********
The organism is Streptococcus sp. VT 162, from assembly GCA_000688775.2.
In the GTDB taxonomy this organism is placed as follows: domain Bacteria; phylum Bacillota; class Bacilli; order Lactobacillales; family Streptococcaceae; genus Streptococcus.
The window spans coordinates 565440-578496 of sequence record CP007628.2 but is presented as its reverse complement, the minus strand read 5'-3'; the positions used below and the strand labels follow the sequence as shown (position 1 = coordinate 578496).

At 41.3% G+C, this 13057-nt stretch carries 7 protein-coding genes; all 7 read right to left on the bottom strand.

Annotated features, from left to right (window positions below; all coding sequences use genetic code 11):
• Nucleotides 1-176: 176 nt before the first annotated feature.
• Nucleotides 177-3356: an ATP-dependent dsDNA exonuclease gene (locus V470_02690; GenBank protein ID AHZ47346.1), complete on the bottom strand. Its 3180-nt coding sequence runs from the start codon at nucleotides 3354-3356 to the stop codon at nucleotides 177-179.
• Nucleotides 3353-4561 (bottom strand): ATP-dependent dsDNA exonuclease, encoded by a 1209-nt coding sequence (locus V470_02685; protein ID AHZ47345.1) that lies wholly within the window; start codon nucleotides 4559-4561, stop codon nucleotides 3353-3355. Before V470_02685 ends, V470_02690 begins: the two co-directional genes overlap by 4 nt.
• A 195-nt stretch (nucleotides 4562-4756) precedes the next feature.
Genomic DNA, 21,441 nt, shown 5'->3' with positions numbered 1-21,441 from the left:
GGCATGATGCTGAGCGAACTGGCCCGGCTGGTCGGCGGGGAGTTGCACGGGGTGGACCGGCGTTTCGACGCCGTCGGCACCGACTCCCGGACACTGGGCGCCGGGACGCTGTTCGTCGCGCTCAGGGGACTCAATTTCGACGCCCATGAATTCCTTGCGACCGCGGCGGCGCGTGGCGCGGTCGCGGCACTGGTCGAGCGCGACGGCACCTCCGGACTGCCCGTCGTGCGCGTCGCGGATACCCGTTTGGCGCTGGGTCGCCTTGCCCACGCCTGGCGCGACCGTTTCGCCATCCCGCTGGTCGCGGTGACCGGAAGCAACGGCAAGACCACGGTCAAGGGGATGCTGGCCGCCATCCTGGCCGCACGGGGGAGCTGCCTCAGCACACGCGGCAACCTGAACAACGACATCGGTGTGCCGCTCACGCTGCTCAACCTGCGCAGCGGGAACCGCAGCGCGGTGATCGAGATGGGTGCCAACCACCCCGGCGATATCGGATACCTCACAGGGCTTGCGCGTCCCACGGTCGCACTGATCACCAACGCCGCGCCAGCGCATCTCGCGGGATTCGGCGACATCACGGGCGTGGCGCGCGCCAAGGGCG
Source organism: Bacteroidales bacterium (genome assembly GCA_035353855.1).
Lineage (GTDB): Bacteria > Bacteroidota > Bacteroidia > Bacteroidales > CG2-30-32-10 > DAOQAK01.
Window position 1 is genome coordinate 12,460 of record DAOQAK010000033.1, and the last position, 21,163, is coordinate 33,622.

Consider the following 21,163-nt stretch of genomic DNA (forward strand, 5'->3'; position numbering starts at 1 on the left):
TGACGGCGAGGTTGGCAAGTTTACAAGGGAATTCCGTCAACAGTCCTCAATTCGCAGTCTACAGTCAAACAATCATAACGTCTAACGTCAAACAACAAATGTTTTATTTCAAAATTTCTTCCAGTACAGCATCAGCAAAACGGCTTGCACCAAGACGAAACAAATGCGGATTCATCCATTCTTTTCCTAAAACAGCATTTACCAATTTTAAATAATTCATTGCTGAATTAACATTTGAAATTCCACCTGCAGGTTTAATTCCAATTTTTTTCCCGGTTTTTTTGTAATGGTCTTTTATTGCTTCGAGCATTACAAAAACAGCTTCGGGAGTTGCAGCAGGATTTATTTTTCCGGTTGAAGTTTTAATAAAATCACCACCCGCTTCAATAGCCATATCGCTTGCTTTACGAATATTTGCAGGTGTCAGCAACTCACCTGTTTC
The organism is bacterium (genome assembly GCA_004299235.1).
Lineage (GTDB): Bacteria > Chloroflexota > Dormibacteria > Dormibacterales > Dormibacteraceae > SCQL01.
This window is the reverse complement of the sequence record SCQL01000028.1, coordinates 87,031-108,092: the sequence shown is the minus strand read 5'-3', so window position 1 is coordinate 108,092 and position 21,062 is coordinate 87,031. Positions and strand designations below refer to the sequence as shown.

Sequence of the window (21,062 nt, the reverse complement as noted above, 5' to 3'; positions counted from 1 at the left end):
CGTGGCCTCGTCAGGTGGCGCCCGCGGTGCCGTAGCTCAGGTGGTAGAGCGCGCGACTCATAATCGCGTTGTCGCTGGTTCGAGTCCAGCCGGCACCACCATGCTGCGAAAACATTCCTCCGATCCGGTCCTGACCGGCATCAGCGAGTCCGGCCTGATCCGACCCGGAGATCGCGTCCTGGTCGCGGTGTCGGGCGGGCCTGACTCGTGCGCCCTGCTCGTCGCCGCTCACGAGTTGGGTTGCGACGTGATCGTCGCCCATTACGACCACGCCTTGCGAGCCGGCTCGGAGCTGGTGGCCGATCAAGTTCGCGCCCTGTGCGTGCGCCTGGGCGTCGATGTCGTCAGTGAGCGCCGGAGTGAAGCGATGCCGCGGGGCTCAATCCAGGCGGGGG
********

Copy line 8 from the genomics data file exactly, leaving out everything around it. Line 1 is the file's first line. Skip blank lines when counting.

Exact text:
• Nucleotides 3353-4561 (bottom strand): ATP-dependent dsDNA exonuclease, encoded by a 1209-nt coding sequence (locus V470_02685; protein ID AHZ47345.1) that lies wholly within the window; start codon nucleotides 4559-4561, stop codon nucleotides 3353-3355. Before V470_02685 ends, V470_02690 begins: the two co-directional genes overlap by 4 nt.